FSD Kenya has just published a short study of savings groups created under the Community Savings and Loans (COSALO I) project, funded by FSD Kenya and implemented by CARE International in Kenya. The survey was conducted in September 2011 among 54 groups representatively selected from about 2,500 groups.
Among the key findings was that replication was the norm, with the average group creating nearly two additional groups in the 14 months since the project ended. Three quarters of all groups had replicated.
The most important drivers of group creation in the sample were:
- Members of existing groups creating new groups,often by upgrading an existing ROSCA.
- Clusters of COSALO groups bringing new groups into their cluster.
- CBTs creating new groups on a fee-for-service basis.
Given that the number of groups far outweigh the number of CBTs, group- driven replication was by far the dominant mode of post-project group formation. For every group visited, more than 2 new groups had been formed by members. Although CBTs had also created new groups after the project ended, they were much less productive: in fact, they only created one new group for every 10 COSALO groups they had worked with during the project. The difference in productivity is enough to suggest the need to re-think the current SG model in relation to the post-project role of CBTs, in favor of appropriate tools for groups to drive the replication process through members as the primary channel of replication.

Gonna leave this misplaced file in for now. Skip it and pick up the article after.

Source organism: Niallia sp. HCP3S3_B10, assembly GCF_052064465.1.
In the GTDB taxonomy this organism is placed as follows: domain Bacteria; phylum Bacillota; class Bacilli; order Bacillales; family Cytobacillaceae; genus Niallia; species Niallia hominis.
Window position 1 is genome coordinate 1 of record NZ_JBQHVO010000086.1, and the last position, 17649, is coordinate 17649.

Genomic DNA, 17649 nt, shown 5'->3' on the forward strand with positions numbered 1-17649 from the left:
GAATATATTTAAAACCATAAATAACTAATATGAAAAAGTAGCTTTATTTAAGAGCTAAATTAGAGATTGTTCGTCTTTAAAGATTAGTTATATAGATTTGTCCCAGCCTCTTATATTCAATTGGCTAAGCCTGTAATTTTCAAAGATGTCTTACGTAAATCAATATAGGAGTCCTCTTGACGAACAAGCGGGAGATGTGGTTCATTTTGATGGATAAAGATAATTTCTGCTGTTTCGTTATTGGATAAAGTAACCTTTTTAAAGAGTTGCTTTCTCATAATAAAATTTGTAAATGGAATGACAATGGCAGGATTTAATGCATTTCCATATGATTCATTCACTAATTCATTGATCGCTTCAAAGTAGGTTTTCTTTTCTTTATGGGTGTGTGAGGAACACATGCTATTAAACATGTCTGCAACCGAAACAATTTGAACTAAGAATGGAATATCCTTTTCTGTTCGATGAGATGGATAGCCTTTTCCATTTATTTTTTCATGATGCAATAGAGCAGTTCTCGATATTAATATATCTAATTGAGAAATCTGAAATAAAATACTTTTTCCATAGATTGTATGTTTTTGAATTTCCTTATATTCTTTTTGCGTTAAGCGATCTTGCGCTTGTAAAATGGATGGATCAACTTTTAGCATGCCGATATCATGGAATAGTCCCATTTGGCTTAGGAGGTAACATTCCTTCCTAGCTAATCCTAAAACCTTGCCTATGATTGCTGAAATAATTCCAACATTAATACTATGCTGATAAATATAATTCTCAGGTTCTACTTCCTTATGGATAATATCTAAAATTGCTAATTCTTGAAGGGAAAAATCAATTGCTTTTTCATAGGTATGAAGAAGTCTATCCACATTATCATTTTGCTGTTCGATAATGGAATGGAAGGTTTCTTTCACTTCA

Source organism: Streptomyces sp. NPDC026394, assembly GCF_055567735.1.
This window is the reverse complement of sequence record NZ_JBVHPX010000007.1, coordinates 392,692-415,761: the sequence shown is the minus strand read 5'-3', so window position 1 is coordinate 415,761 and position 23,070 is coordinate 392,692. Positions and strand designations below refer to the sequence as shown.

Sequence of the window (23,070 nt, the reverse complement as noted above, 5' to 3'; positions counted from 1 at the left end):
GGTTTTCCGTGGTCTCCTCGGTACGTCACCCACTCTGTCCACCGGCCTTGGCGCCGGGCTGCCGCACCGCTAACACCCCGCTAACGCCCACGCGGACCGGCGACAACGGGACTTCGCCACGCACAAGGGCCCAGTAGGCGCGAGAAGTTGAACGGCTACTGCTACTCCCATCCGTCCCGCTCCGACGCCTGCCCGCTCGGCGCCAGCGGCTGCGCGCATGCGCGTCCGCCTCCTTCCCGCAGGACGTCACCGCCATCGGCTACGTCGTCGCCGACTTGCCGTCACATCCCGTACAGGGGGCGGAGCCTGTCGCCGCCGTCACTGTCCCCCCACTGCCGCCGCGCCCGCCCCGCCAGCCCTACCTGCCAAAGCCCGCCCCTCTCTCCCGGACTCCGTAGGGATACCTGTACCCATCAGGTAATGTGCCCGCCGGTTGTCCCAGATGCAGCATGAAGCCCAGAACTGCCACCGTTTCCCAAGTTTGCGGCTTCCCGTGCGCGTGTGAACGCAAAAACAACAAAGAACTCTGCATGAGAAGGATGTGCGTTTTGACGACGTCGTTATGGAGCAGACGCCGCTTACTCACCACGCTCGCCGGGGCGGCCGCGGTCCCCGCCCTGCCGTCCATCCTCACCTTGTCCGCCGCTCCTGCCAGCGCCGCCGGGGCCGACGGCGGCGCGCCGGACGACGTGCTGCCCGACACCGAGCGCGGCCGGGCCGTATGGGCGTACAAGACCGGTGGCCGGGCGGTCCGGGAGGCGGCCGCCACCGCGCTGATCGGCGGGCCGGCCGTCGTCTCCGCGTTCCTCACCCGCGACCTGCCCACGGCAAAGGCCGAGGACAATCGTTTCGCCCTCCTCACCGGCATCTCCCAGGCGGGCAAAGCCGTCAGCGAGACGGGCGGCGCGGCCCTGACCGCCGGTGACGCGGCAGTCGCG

There is much much more in the full study, which can be downloaded here. I invite you to read it and I look forward to your comments!
Please check out other FSD Kenya publications on our website.